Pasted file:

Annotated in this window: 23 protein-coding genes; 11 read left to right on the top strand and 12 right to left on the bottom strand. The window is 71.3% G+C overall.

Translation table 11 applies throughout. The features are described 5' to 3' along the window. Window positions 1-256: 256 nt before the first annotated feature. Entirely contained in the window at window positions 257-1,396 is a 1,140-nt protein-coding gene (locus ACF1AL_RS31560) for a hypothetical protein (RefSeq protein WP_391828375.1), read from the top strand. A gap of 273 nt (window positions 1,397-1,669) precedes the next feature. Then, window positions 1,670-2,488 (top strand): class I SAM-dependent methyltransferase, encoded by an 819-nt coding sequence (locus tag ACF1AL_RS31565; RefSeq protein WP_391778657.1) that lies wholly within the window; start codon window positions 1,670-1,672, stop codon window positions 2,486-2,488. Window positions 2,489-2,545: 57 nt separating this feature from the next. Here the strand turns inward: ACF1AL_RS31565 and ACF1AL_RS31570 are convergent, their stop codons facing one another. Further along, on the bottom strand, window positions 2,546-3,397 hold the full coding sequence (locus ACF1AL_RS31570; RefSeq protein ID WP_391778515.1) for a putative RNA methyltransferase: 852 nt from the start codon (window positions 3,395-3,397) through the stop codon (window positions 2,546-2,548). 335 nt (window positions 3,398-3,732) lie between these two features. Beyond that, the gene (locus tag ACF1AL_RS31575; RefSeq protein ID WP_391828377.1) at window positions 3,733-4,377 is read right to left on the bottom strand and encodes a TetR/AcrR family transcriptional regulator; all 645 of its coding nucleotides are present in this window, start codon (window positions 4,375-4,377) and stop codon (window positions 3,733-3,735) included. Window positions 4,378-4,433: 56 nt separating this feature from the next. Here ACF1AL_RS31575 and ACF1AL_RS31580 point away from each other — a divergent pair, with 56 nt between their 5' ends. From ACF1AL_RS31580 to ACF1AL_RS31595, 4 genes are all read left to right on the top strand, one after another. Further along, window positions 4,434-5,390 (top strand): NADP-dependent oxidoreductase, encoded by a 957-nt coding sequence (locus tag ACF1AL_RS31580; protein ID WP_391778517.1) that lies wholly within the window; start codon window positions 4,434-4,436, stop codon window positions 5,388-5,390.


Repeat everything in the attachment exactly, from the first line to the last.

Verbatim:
Annotated in this window: 23 protein-coding genes; 11 read left to right on the top strand and 12 right to left on the bottom strand. The window is 71.3% G+C overall.

Translation table 11 applies throughout. The features are described 5' to 3' along the window. Window positions 1-256: 256 nt before the first annotated feature. Entirely contained in the window at window positions 257-1,396 is a 1,140-nt protein-coding gene (locus ACF1AL_RS31560) for a hypothetical protein (RefSeq protein WP_391828375.1), read from the top strand. A gap of 273 nt (window positions 1,397-1,669) precedes the next feature. Then, window positions 1,670-2,488 (top strand): class I SAM-dependent methyltransferase, encoded by an 819-nt coding sequence (locus tag ACF1AL_RS31565; RefSeq protein WP_391778657.1) that lies wholly within the window; start codon window positions 1,670-1,672, stop codon window positions 2,486-2,488. Window positions 2,489-2,545: 57 nt separating this feature from the next. Here the strand turns inward: ACF1AL_RS31565 and ACF1AL_RS31570 are convergent, their stop codons facing one another. Further along, on the bottom strand, window positions 2,546-3,397 hold the full coding sequence (locus ACF1AL_RS31570; RefSeq protein ID WP_391778515.1) for a putative RNA methyltransferase: 852 nt from the start codon (window positions 3,395-3,397) through the stop codon (window positions 2,546-2,548). 335 nt (window positions 3,398-3,732) lie between these two features. Beyond that, the gene (locus tag ACF1AL_RS31575; RefSeq protein ID WP_391828377.1) at window positions 3,733-4,377 is read right to left on the bottom strand and encodes a TetR/AcrR family transcriptional regulator; all 645 of its coding nucleotides are present in this window, start codon (window positions 4,375-4,377) and stop codon (window positions 3,733-3,735) included. Window positions 4,378-4,433: 56 nt separating this feature from the next. Here ACF1AL_RS31575 and ACF1AL_RS31580 point away from each other — a divergent pair, with 56 nt between their 5' ends. From ACF1AL_RS31580 to ACF1AL_RS31595, 4 genes are all read left to right on the top strand, one after another. Further along, window positions 4,434-5,390 (top strand): NADP-dependent oxidoreductase, encoded by a 957-nt coding sequence (locus tag ACF1AL_RS31580; protein ID WP_391778517.1) that lies wholly within the window; start codon window positions 4,434-4,436, stop codon window positions 5,388-5,390.